The Screenplayer

Twenty years after she got into the business, Texan Anne Rapp has written two major scripts for director Robert Altman. Call her an overnight success.

ANNE RAPP DRIVES A SILVER 1993 CHEVROLET PICKUP with Texas plates and four brand-new Uniroyal Tiger Paw tires. I had been instructed to look for it last July as I drove into the Hollywood Hills, where she was staying with friends during her last few days as a resident of the state of California. On the heels of a triumphant debut as a screenwriter—for the critically acclaimed Robert Altman film Cookie’s Fortune—Rapp was doing what any right-thinking native Texan would do: moving back to Texas. At exactly the moment when most screenwriters would settle into the comfortable life of earning $100,000 a week rewriting bad action films, she had accepted the position of visiting professor at the James A. Michener Center for Writers at the University of Texas at Austin. So as her second film with Altman (tentatively titled “Dr. T and the Women”) begins production in Dallas this month, the 48-year-old Rapp will be dividing her time between the movie set and teaching a writing seminar and a screenwriting workshop.

In our initial conversation about this article, Rapp told me about her pickup, Seabiscuit, and how she intended to drive it from California to Texas. She also mentioned that she was looking for someone to make the road trip with her, so I invited myself along. Now, on her last evening in Los Angeles, I was to dine with Rapp and her friends at their house, which is cut into a hillside and wraps around a swimming pool rimmed with palm trees, fragrant rosebushes, and hibiscus. After dinner and a great deal of storytelling, we agreed that she would pick me up at my hotel at ten in the morning.

Rapp arrived right on time. Los Angeles is without a doubt the most car-conscious city in America, and her pickup attracted a few stares. She told me that valets always remember her, and I wondered whether it was because of her truck, her rich Texas accent, or some combination of the two. I asked if we could drive up into the hills and take a few snapshots of her under the Hollywood sign before we left town. She agreed. It was there, appropriately enough, that she started to tell me how she got into the movie business.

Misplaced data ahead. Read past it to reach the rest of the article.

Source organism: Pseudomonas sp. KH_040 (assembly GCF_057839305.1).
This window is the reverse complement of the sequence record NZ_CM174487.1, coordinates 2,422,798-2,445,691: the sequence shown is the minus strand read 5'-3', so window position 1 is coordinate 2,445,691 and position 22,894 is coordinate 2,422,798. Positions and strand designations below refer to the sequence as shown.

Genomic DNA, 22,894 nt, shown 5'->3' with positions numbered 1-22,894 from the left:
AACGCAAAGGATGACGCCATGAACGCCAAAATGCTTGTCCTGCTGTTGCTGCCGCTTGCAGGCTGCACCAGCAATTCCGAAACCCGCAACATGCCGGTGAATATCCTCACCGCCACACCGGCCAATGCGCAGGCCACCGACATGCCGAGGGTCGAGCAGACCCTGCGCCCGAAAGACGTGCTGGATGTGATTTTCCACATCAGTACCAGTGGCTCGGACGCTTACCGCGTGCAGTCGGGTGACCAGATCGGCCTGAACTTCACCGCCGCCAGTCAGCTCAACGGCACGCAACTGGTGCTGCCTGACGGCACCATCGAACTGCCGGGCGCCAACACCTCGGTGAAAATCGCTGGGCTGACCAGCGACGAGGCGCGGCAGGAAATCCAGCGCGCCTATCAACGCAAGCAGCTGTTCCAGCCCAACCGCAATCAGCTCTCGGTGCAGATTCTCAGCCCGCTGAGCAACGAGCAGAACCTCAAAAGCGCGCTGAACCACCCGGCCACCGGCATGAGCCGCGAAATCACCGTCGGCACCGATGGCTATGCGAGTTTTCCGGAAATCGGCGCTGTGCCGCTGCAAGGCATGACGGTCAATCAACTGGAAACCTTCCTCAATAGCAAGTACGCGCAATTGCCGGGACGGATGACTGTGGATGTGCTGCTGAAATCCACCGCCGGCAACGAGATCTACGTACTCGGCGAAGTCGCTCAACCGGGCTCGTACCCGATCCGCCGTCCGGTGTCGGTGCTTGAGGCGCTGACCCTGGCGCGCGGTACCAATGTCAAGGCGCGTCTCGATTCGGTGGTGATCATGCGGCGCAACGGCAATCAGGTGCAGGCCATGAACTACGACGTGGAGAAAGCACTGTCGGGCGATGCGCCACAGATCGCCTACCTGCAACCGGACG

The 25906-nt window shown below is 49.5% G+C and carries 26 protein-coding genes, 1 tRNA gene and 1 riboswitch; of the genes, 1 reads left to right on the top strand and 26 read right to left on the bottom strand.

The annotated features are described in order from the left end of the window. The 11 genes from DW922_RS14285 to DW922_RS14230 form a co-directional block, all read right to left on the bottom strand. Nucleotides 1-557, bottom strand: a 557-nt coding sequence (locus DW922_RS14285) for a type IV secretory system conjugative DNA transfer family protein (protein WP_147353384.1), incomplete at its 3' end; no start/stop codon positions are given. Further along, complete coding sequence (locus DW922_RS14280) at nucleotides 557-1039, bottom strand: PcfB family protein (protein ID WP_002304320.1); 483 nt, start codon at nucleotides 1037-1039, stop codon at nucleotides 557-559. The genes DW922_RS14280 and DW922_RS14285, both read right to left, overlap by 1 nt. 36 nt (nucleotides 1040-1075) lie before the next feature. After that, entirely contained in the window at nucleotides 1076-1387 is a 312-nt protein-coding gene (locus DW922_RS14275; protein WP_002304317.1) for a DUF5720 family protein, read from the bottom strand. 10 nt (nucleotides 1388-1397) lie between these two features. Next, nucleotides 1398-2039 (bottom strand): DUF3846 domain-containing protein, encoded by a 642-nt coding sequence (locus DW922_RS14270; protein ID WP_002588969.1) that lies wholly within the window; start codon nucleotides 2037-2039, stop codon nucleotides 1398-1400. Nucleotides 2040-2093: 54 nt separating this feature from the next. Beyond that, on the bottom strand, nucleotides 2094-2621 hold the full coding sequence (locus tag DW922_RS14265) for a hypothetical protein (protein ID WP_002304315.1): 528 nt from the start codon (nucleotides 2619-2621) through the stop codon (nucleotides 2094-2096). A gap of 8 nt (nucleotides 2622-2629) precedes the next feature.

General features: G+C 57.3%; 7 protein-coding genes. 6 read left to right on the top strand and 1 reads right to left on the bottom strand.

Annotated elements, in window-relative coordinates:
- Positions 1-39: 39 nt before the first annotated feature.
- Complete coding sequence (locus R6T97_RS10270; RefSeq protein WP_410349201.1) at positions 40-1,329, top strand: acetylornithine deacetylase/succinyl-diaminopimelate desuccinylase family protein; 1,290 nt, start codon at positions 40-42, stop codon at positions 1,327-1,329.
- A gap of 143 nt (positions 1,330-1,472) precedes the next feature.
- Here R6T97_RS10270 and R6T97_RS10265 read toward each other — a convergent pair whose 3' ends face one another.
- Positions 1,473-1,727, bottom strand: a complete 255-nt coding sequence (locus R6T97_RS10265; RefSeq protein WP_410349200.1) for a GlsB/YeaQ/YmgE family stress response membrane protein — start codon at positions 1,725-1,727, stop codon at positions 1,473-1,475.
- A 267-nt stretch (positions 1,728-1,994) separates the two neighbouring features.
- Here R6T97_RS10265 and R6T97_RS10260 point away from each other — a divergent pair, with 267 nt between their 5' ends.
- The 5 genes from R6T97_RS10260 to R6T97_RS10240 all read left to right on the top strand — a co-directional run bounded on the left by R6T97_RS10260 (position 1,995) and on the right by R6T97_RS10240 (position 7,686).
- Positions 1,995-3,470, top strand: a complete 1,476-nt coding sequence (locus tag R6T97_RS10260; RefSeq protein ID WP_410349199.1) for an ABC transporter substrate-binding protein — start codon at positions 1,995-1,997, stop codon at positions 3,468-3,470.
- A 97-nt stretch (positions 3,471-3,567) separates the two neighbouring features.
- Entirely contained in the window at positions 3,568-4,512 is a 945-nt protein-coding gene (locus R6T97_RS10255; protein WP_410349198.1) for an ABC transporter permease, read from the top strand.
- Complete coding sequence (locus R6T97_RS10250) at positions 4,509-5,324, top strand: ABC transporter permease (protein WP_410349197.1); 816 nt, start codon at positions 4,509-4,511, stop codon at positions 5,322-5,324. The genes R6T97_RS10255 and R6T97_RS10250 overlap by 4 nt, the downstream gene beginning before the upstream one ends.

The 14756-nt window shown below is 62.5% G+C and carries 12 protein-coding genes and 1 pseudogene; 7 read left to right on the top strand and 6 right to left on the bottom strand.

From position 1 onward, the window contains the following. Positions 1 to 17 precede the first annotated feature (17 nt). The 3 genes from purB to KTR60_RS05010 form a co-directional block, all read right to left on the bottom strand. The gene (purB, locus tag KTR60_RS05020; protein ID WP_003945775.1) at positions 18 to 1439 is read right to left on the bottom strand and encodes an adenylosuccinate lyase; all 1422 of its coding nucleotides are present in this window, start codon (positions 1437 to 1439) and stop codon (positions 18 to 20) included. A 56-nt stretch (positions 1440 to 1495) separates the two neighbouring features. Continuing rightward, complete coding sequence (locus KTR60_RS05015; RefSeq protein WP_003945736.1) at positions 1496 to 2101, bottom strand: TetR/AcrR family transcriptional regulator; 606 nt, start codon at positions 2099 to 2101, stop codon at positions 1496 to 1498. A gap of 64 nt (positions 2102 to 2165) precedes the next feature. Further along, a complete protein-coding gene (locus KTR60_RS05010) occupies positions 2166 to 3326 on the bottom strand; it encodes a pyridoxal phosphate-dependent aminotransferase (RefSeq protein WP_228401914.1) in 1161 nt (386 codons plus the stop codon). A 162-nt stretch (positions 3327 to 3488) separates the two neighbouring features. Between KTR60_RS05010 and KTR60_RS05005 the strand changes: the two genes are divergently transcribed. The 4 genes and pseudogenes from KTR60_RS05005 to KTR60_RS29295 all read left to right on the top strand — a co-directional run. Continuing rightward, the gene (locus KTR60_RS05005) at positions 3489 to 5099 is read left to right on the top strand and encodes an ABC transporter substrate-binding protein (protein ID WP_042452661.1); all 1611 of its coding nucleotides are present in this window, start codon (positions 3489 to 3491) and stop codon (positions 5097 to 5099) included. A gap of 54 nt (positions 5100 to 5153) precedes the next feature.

After getting a bachelor’s degree in mathematics from Wayland Baptist College in Plainview, Rapp worked as a travel agent in Austin for a few years. It was not the career of her dreams. “One day I quit and I just drove to Dallas—I think I had two hundred dollars in my pocket,” she said. “I didn’t have a clue what I wanted to do with my life, but I just knew that it made no sense going to work and watching the clock all day waiting for happy hour.”

In Dallas she got a job at Sundance Productions, a recording studio and video-production facility. She gradually began working as a freelance production assistant, and that ultimately led to a fifteen-year career as a script supervisor. During that period, she worked her way up from locally shot independent films to big-budget studio movies. In 1986 she moved from Dallas to Los Angeles.

What is it, exactly, that a script supervisor does? I asked. “Well, basically, it’s continuity,” she said. “You may be shooting something one day that has to be cut together with something that was shot two months previously in a different city or on a different location. If a guy comes out of a door, you have to make sure that his clothes are the same, his hair is the same, that he is carrying his bag in the same way, and so on. It’s all the details that make the pieces of the puzzle fit together. So you take notes on all that stuff. You also take all the notes for the editor and notes on each take for the director. In the end your notes become the bible for the movie. Certain directors also let you in on the creative process a little bit; you learn what it takes to make a scene work. It’s a pain in the ass, is what it is. Ain’t nothing glamorous about that job. But I do have to say, you’re in the catbird seat as far as seeing how films are made. I’ve seen what a good director can do with a really bad script, and I’ve seen good scripts just get ruined. So from watching all that, I know what works and what doesn’t in a screenplay.”

Rapp was the script supervisor on several films that were shot in Texas, including Tender Mercies and Places in the Heart. Places in the Heart began a three-film working relationship with its director, Robert Benton, that was rooted in the Texas soil. She had grown up on a cotton farm in the Panhandle town of Estelline (population: 300), the third of four children of a cotton farmer and a schoolteacher; Benton had written Places in the Heart about his family’s experiences on their Waxahachie cotton farm during the Depression. On the film set the two found common ground after the director noticed Rapp’s Estelline Co-op Gin cap. In the evening they often spoke of farm life and chopping cotton.

It was Benton who encouraged her to begin writing. “I always had a great relationship with Robert Benton, and when we were working on Billy Bathgate, I

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